Ragan’s PR Daily recently published a great list “12 outrageous PR stunts—and the lessons learned” and it’s well worth a read.
One of the quirkiest from the list involved a rebranding stunt – When GotVMail changed its name to Grasshopper, they sent 25,000 chocolate-covered grasshoppers by FedEx to the most influential people in America!
PR often has an unfairly bad reputation. On the one hand you have the ‘Sex and the City‘ view of PR as one big party with lots of high heels, hair flicking and alcohol. On the other you have the ‘Thank You For Smoking‘ view of immoral ‘spinsters’ willing to sell their souls to sell that product. Somewhere in the ethical, hard working, high ground, is the average PR professional. However every now and then a PR person slips up and risks dragging other responsible PR people down with them!
PR people who want to remain competitive and effective have, in recent years, put as much time and effort into maintaining relationships with clients and the traditional media, as they have learning about the so-called ‘new media’ tools and reaching out to influencers online.
However his morning I read an article on Mom Blog Magazine (not my daily reading, so I have to tip my hat to Danny Brown for turning me on to it) entitled Why PR People Get Paid and You Don’t which made me realise that some people still just ‘don’t get it’.
“Sarah” who works “at an actual PR firm” is writing about the blogger-PR relationship and the issue of paying bloggers to write about a product/service. Sarah attempts to give bloggers a ‘reality check’ and tells them they “don’t deserve anything“.
Well because…”There are hundreds more bloggers out there that are willing to take a cold, hard look at what they are producing now and how they can improve in the future.”
And, painting a beautiful picture of PR as a career, she says…
“You don’t promise to say nice things about the company. The PR person does. They have to sell a product no matter what that product is, and they sell it with a smile even if it kicks puppies and makes babies cry.”
Personally speaking, making babies cry is what gets me out of bed in the morning!
For someone who presumably makes her living by communicating well with others, Sarah does a piss-poor job of getting her point across here. She seems oblivious to the fact that whether you’re dealing with a blogger who has 10 readers, a fledgling freelance journalist or the editor of a national paper, all should be treated with equal respect.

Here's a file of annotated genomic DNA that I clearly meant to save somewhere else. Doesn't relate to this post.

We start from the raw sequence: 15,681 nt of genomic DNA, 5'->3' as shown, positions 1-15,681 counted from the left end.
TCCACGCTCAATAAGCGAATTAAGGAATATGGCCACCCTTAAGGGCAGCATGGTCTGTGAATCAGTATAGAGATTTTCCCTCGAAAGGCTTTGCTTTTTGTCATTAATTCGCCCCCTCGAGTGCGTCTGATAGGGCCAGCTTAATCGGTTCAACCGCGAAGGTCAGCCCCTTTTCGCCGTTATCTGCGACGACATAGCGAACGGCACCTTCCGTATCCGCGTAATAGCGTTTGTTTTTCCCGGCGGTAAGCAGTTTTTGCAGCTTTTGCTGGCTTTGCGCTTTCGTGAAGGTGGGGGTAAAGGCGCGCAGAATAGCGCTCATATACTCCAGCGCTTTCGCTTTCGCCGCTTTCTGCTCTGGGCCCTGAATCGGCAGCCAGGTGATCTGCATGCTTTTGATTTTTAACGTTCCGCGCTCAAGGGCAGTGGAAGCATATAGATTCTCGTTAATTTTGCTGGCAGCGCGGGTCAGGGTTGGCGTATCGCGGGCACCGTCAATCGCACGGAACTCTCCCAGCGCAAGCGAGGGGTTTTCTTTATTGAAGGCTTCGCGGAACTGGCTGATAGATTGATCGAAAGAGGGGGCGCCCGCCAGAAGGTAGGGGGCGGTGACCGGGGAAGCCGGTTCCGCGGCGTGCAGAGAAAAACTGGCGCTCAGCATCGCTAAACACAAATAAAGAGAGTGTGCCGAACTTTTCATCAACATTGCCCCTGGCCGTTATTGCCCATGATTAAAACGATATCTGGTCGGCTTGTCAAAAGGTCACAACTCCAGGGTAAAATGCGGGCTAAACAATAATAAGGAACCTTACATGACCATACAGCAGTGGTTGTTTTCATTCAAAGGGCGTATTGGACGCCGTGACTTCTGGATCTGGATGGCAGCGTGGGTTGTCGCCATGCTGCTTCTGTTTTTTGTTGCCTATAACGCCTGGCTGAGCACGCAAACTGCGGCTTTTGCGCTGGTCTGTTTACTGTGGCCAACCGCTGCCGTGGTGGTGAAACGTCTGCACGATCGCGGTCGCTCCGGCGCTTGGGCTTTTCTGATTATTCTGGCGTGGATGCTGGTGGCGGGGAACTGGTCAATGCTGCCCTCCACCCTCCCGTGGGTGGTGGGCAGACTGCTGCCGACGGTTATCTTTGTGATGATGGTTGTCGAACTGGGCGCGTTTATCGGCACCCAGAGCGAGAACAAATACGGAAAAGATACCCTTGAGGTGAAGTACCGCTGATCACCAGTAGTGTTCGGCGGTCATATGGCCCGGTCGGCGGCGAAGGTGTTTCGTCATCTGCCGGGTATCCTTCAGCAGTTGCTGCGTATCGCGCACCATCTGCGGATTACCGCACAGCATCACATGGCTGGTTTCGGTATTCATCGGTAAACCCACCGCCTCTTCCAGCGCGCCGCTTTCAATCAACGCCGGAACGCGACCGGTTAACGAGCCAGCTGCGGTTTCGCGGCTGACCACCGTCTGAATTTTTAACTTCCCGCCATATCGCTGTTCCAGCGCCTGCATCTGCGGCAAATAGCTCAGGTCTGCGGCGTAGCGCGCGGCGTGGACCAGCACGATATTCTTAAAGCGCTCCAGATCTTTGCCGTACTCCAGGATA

The power of a good blog lies in the fact that the blogger, as Sarah puts it, doesn’t have to ‘say nice things about the company’…so when they do their community takes notice. Today’s small blog could be tomorrow’s Huffington Post and anyone with the power to disseminate positive or negative comments about your clients should be someone with whom you try to build a good working relationship.
Sarah may have actually been trying to be funny in this post and relay tips on how bloggers can improve their chances of getting paid by PR agencies if they improve their content and blog design. However all of that was lost through the confrontational and condescending tone.
That’s one PR professional needs to draw upon spin of Tazmanian Devil proportions to get out of the hole she’s dug for herself. Fingers crossed she doesn’t have to call a blogger today.
PR is a competitive industry and to get ahead you need to stand out from the crowd. One communications professional has done exactly that by creating an interactive CV.
Graeme Anthony moved to London and looking for a job in a very competitive market place, Anthony decided to move away from the traditional CV approach. He got together with Dan Burdett and created a series of slick videos which highlighted his familiarity with new media, confidence and communication skills.
Would you hire him?
On the page you’ll find info on creating social content, promoting events, optimizing Pages, and integrating with Facebook tools…all straight from the horses mouth as it were!
Last week, in efforts to strengthen their relationships with the PR industry, Facebook invited public relations pro’s to their headquarters. Video footage from this event, including presentations on using Facebook for PR can also be found on the page.
To check it out click here.
The BP oil spill in the Gulf of Mexico is the largest offshore oil spill in US history. BP have finally managed to put a temporary cap on the well which has spewed out between 94 million and 184 million gallons of oil into the sea. The flow of oil is now stopped for the first time in 87 days. During that time, BP has been giving us all a lesson in how to make a bad situation worse through bad PR.
A review of what BP are doing on- and off-line to deal with the crisis… Continue reading »
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